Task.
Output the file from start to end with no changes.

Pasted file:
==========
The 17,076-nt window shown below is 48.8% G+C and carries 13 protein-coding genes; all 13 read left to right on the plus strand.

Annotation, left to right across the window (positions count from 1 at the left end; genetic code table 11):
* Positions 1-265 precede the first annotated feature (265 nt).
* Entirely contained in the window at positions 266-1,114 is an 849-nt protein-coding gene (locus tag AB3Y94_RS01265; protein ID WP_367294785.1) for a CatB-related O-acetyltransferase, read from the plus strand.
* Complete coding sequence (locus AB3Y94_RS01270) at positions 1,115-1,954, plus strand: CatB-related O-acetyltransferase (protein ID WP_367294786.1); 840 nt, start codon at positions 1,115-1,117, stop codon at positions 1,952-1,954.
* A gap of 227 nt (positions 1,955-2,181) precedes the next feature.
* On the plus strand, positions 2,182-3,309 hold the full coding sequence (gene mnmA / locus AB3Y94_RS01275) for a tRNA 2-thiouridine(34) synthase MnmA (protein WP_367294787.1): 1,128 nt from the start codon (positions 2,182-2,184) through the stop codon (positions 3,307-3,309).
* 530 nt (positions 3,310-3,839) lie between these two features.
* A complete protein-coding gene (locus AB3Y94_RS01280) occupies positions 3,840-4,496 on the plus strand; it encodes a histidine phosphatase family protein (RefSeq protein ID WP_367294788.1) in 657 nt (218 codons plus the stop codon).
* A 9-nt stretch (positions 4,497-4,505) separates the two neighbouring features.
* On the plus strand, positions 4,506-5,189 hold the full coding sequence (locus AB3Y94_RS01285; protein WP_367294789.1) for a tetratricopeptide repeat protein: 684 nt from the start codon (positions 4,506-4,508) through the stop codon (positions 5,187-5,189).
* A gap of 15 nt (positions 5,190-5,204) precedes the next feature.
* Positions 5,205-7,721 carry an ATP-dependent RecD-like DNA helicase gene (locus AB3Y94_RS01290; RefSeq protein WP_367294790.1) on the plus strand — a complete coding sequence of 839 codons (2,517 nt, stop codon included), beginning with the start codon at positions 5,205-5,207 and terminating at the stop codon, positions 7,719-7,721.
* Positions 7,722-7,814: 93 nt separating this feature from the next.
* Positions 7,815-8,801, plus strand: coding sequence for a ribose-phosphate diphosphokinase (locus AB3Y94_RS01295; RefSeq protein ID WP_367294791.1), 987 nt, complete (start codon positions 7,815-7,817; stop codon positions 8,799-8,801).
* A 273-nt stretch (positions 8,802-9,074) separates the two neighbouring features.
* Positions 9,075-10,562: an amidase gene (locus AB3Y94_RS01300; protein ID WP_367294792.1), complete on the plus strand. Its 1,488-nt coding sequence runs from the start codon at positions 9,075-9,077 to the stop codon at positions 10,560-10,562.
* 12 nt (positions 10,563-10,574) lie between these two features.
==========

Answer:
The 17,076-nt window shown below is 48.8% G+C and carries 13 protein-coding genes; all 13 read left to right on the plus strand.

Annotation, left to right across the window (positions count from 1 at the left end; genetic code table 11):
* Positions 1-265 precede the first annotated feature (265 nt).
* Entirely contained in the window at positions 266-1,114 is an 849-nt protein-coding gene (locus tag AB3Y94_RS01265; protein ID WP_367294785.1) for a CatB-related O-acetyltransferase, read from the plus strand.
* Complete coding sequence (locus AB3Y94_RS01270) at positions 1,115-1,954, plus strand: CatB-related O-acetyltransferase (protein ID WP_367294786.1); 840 nt, start codon at positions 1,115-1,117, stop codon at positions 1,952-1,954.
* A gap of 227 nt (positions 1,955-2,181) precedes the next feature.
* On the plus strand, positions 2,182-3,309 hold the full coding sequence (gene mnmA / locus AB3Y94_RS01275) for a tRNA 2-thiouridine(34) synthase MnmA (protein WP_367294787.1): 1,128 nt from the start codon (positions 2,182-2,184) through the stop codon (positions 3,307-3,309).
* 530 nt (positions 3,310-3,839) lie between these two features.
* A complete protein-coding gene (locus AB3Y94_RS01280) occupies positions 3,840-4,496 on the plus strand; it encodes a histidine phosphatase family protein (RefSeq protein ID WP_367294788.1) in 657 nt (218 codons plus the stop codon).
* A 9-nt stretch (positions 4,497-4,505) separates the two neighbouring features.
* On the plus strand, positions 4,506-5,189 hold the full coding sequence (locus AB3Y94_RS01285; protein WP_367294789.1) for a tetratricopeptide repeat protein: 684 nt from the start codon (positions 4,506-4,508) through the stop codon (positions 5,187-5,189).
* A gap of 15 nt (positions 5,190-5,204) precedes the next feature.
* Positions 5,205-7,721 carry an ATP-dependent RecD-like DNA helicase gene (locus AB3Y94_RS01290; RefSeq protein WP_367294790.1) on the plus strand — a complete coding sequence of 839 codons (2,517 nt, stop codon included), beginning with the start codon at positions 5,205-5,207 and terminating at the stop codon, positions 7,719-7,721.
* Positions 7,722-7,814: 93 nt separating this feature from the next.
* Positions 7,815-8,801, plus strand: coding sequence for a ribose-phosphate diphosphokinase (locus AB3Y94_RS01295; RefSeq protein ID WP_367294791.1), 987 nt, complete (start codon positions 7,815-7,817; stop codon positions 8,799-8,801).
* A 273-nt stretch (positions 8,802-9,074) separates the two neighbouring features.
* Positions 9,075-10,562: an amidase gene (locus AB3Y94_RS01300; protein ID WP_367294792.1), complete on the plus strand. Its 1,488-nt coding sequence runs from the start codon at positions 9,075-9,077 to the stop codon at positions 10,560-10,562.
* 12 nt (positions 10,563-10,574) lie between these two features.